2. Identify the purpose behind the action
Teens can find a purpose in challenging the status quo if it is inconsistent with what they think things should be, said Ryan DeLapp, a child psychologist at Montefiore Health System in New York City.
He worked with a teenager who was upset after reading a book he said misrepresented members of the LGBTQ + community with mental health issues. To deal with this frustration, the teenager posted a book review on Goodreads.
âWe spent a lot of time talking about the purpose of writing the review, and for this teenager, the value was heard and offered an opinion that was not represented in the reviews already out there,â DeLapp said.
Mindful thinking can help an activity resonate more deeply, he noted, so he asked the boy questions such as, “What was it like hitting the post button?” How do you feel now that you know your voice is there? “
Tweens and teens may need help identifying a cause they care about, so pay attention to the types of issues they raise and the trivia they share, Silverman suggested.
If they are frustrated with a particular policy or situation, for example, show them examples of other children who have advocated for change and remind them that “they don’t have to sit idly by,” she declared.
3. Address the reasons for their resistance
If a child resists volunteering, meet them where they are. âIf it is an artist, would they be prepared to allow this or that organization to use their art to promote their cause? said Silverman.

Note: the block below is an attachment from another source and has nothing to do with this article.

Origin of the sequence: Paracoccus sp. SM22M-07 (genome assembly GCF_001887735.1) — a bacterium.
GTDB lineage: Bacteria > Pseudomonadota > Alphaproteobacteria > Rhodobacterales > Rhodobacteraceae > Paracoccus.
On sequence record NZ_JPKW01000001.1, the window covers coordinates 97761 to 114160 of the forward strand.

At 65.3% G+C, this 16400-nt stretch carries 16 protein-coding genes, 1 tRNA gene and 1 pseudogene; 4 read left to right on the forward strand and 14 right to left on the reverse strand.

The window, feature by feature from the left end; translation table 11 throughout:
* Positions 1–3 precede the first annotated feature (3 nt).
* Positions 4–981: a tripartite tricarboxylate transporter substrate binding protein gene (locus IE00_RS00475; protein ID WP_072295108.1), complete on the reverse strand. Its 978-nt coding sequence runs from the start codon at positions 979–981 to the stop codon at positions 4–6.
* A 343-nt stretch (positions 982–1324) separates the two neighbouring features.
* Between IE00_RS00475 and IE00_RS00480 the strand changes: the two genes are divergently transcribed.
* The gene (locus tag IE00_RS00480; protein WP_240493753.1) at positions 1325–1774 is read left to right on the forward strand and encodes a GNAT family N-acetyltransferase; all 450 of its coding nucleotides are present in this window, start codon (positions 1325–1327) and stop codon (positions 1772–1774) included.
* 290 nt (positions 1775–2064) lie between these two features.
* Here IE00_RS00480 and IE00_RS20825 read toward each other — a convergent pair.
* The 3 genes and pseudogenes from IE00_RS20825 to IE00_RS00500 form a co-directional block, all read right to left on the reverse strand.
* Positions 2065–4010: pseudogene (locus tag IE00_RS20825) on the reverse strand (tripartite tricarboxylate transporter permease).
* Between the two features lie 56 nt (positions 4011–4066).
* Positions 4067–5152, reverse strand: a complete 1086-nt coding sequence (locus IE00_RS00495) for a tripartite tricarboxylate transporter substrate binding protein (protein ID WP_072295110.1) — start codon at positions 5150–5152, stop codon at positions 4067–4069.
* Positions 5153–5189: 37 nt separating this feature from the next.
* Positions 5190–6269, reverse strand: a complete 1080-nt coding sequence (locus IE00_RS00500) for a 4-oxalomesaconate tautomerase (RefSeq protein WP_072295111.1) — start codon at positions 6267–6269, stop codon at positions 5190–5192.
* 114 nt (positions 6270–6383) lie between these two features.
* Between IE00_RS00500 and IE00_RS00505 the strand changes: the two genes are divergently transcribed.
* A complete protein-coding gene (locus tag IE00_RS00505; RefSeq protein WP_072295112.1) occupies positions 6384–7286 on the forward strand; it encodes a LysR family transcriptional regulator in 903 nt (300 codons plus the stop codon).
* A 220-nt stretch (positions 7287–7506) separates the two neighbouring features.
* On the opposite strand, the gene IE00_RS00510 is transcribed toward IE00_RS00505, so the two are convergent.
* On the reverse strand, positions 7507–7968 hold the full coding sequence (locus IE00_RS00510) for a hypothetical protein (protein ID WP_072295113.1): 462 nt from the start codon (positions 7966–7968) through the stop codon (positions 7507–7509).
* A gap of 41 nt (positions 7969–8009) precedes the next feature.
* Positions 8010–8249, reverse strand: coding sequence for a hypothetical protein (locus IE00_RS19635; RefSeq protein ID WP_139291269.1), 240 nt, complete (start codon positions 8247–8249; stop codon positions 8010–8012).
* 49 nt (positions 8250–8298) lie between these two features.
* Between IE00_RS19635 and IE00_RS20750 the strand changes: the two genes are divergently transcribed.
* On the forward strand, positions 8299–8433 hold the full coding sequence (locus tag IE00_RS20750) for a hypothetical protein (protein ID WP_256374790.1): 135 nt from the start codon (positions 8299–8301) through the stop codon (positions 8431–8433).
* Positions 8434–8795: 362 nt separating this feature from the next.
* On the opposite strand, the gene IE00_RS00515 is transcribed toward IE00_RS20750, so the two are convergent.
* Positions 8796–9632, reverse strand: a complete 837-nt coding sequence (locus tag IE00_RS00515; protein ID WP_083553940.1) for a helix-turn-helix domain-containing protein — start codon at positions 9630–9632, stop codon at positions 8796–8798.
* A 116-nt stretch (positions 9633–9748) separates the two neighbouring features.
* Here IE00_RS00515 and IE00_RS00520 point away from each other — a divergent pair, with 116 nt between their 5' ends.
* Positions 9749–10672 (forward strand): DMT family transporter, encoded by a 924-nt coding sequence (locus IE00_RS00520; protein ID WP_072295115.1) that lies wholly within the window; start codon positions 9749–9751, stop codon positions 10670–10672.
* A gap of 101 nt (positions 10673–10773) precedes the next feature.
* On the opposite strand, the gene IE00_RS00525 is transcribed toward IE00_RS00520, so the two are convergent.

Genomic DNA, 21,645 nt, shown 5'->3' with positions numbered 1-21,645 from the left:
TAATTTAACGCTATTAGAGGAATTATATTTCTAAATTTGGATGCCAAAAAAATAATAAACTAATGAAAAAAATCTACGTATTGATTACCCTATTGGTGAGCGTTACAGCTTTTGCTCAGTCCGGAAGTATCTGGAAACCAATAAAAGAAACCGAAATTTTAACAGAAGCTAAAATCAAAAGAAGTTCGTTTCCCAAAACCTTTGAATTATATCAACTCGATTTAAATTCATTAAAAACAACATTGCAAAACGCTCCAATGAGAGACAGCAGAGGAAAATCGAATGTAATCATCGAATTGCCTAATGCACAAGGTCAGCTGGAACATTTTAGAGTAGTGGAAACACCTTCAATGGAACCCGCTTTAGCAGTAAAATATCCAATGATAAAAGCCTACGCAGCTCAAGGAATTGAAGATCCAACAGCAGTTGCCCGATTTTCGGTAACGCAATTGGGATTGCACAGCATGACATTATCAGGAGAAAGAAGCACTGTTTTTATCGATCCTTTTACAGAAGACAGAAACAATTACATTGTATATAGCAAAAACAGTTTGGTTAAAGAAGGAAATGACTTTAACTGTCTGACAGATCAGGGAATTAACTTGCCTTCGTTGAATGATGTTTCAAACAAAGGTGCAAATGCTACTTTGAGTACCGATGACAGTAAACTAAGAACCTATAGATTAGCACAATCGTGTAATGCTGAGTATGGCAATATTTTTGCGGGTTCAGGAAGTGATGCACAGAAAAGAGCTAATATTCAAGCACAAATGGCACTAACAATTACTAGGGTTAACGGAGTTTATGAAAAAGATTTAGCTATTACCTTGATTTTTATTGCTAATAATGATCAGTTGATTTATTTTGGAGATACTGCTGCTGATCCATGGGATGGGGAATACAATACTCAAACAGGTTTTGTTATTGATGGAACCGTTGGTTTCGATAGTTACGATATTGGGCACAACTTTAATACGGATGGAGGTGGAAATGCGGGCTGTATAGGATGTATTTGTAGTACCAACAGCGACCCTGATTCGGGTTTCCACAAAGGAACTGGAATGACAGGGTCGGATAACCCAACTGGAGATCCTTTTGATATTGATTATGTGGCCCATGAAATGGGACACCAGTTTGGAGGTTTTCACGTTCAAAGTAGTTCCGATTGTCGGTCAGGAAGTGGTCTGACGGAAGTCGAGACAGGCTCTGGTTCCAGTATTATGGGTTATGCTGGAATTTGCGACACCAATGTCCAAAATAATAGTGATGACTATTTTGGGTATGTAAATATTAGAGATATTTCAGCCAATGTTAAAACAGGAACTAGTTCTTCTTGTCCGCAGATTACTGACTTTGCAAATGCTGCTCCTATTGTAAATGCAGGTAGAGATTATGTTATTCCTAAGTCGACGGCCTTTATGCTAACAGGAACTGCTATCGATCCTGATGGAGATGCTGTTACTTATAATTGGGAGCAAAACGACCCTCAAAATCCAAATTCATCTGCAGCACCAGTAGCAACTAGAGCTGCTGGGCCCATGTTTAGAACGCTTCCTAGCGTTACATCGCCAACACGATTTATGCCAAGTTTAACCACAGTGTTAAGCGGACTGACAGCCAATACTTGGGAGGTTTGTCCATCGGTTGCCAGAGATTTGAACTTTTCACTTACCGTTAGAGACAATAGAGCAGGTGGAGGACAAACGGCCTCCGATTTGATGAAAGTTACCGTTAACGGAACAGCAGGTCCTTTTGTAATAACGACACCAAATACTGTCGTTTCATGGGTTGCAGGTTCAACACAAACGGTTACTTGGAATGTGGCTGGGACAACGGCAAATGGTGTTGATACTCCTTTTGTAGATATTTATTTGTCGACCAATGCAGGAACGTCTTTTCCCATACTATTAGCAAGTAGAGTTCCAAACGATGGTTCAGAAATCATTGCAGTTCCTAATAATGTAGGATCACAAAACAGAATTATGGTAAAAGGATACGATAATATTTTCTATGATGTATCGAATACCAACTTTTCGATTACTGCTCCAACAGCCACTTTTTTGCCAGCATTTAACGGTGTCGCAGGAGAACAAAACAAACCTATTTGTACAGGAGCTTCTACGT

Also consider their temperament. If they’re too shy to participate in a group activity, for example, “make them feel gratitude in your home,” Ginsburg said. âHelp them see how useful it is for you when they help around the house. This experience may make them want to expand it. “
DeLapp asks the teens he works with, “If you had a magic wand and could change things the way you wanted, what would that be like?” he said. He follows this question with, “What do you think is standing in the way of this?” The idea is to help a child identify the kind of meaningful change they would like to see and the obstacles that stand in their way.
4. Define âchangeâ flexibly
Instead of defining success as achieving a desired outcome, ask your child, “How did you strive to live your values ââand how proud do you feel about your efforts?” DeLapp advised.
“If not, what happens when the child makes the effort to advocate for a change in school policy, but the district does not change it?” he said.
Either way, there is a silver lining. âSeeing an element of change, however defined, can help to feel more hope, control and optimism, which contributes to greater overall well-being,â said DeLapp.
âI think kids feel very small these days, very helpless – between Covid and racial conflict and climate change – but when given the opportunity to contribute and see another person affected, then things that they deal with can become eclipsed, âadded Silverman.â That doesn’t make them unimportant; it gives them context. “
Beyond serving others, children who seek to make a difference learn to ask for help when they need it, Ginsburg said.
âThey learn how good it is to give; therefore, when it is their turn to receive, they can do so without shame or stigma, âhe explained. âAnd that’s the ultimate act of resilience – turning to another human being and saying, ‘Please give me a hand. “”